In any event, I started to improve. I was still in and out of the hospital, a lot. But I was making a turn for the better. It looked like I was going to make it.
It was then that Connie bought her first flower pot.
As I started to show signs of life, it was almost as if Connie began to show signs of life, as well.
The flower pots were, at first, a big investment as we were still struggling financially. Crushing medical bills and the wreckage of a life-saved were becoming a real issue…
…but she bought more flowers.
Then, something amazing happened.
At about the time I had reached a turning point, a single, seemingly trivial act of kindness from a total stranger (Tony Robbins*) gave me just enough courage, hope, and faith to fight.
I did…fight, that is.
And the rest is reflected in Connie’s Garden.
Last summer Connie planted her first flower garden in years. It was a sad little thing but it represented hope and love and all that is good in life…and in my wife. And, I think, it reflected her love for me. I smiled whenever I looked at that garden because, while appearing so sad to anyone else who might have stumbled upon it, it was magnificent to me.
This year, Connie’s Garden is full of flowers, still small and still a bit sad looking, sad looking to anyone who doesn’t really understand Connie, our family, and what we have endured.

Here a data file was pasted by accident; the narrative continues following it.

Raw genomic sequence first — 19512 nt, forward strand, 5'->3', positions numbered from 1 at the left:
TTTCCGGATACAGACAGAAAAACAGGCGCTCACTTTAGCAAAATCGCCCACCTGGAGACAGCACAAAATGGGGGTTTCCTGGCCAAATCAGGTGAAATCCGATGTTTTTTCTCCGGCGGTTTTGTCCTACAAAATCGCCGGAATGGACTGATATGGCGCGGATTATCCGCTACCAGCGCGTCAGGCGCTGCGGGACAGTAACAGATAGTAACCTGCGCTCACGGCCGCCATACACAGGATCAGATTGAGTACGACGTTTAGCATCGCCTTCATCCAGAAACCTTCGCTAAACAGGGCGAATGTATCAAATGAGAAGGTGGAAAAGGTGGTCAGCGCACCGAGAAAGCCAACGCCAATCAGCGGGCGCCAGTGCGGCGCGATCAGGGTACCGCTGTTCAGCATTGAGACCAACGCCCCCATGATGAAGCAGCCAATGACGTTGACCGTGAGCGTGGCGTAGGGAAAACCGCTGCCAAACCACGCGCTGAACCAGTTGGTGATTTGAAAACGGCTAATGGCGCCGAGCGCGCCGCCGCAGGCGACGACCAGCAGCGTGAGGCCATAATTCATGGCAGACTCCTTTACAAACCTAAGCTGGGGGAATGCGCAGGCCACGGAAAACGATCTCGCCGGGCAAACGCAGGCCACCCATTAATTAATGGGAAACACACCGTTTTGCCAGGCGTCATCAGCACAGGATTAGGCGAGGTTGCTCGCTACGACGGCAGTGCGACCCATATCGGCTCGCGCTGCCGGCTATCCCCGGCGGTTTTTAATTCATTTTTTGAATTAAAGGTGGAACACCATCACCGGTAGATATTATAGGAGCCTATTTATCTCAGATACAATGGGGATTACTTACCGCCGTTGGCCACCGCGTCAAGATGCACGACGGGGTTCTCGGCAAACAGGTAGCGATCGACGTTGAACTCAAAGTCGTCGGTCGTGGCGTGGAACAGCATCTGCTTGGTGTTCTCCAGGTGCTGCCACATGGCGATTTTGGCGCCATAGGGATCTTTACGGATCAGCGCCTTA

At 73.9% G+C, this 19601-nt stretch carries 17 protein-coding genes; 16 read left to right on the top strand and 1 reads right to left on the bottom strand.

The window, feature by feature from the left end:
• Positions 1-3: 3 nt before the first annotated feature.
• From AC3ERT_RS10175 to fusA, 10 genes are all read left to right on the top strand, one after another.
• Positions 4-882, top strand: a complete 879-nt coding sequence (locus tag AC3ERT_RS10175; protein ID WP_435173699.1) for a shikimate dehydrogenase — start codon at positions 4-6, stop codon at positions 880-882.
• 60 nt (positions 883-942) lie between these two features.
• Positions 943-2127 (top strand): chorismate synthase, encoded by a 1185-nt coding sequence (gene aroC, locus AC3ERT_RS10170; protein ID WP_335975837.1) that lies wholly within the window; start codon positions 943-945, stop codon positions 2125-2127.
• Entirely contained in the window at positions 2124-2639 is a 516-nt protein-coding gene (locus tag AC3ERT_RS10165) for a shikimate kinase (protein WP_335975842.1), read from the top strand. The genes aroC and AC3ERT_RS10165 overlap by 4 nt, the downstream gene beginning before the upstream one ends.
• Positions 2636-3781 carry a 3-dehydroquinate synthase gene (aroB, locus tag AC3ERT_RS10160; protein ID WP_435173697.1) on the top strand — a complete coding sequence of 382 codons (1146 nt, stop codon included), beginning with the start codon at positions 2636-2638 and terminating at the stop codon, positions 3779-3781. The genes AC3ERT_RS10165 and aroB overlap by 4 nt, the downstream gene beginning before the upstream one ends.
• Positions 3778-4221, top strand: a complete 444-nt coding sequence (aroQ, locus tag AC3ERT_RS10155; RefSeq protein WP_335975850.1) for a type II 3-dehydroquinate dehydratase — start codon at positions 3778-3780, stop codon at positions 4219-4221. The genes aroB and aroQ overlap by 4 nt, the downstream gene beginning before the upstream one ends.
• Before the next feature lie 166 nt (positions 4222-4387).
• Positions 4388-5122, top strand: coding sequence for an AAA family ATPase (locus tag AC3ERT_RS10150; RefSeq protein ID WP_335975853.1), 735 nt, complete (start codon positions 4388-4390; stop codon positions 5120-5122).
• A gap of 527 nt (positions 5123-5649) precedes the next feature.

This year, the Connie’s Garden is a triumph!
So, when I looked at Connie’s Garden today and noticed that the flowers hadn’t bounced back quiet as quickly from yesterday’s heat and last night’s rain, it saddened me a bit.
It also reminded me of how far we have come and how everything in life cycles.
We all have good days and bad, good experiences and bad, times when everything we touch turns to gold and other times when every challenge we face seems to go against us. It isn’t that life is against us. It is simply part of a grand design, a process of birth, struggle, renewal, and constant growth.
I see that now. It has taken me 55 years but it is a clear as any lesson I have ever learned.
Would I have made it without Connie?
I doubt it!
Will Connie continue to plant flowers and make my life, our lives, beautiful…bet on it!
Ultimately, life is about faith and hope and family and love…unconditional love.
All the things in Connie’s Garden!
You see, we are all Connie’s Garden, our entire family, and, by extension, anyone in our orbit.
The wonderful thing about all of this?
Connie will continue to tend to us, nurture us, and love us.
Because there are some people who, no matter what the challenge, no matter how hard the ordeal, and no matter how much pain…
…will always plant flowers.
I am…the luckiest man on Earth…because I am part of Connie’s Garden!
Thank you for allowing me to share this with you; to share a bit of something very personal, and special…my love for a very special woman, my life.
* You can see the post I am referring to and Tony Robbins’ comment here. There is also a video follow up if for some reason you are curious.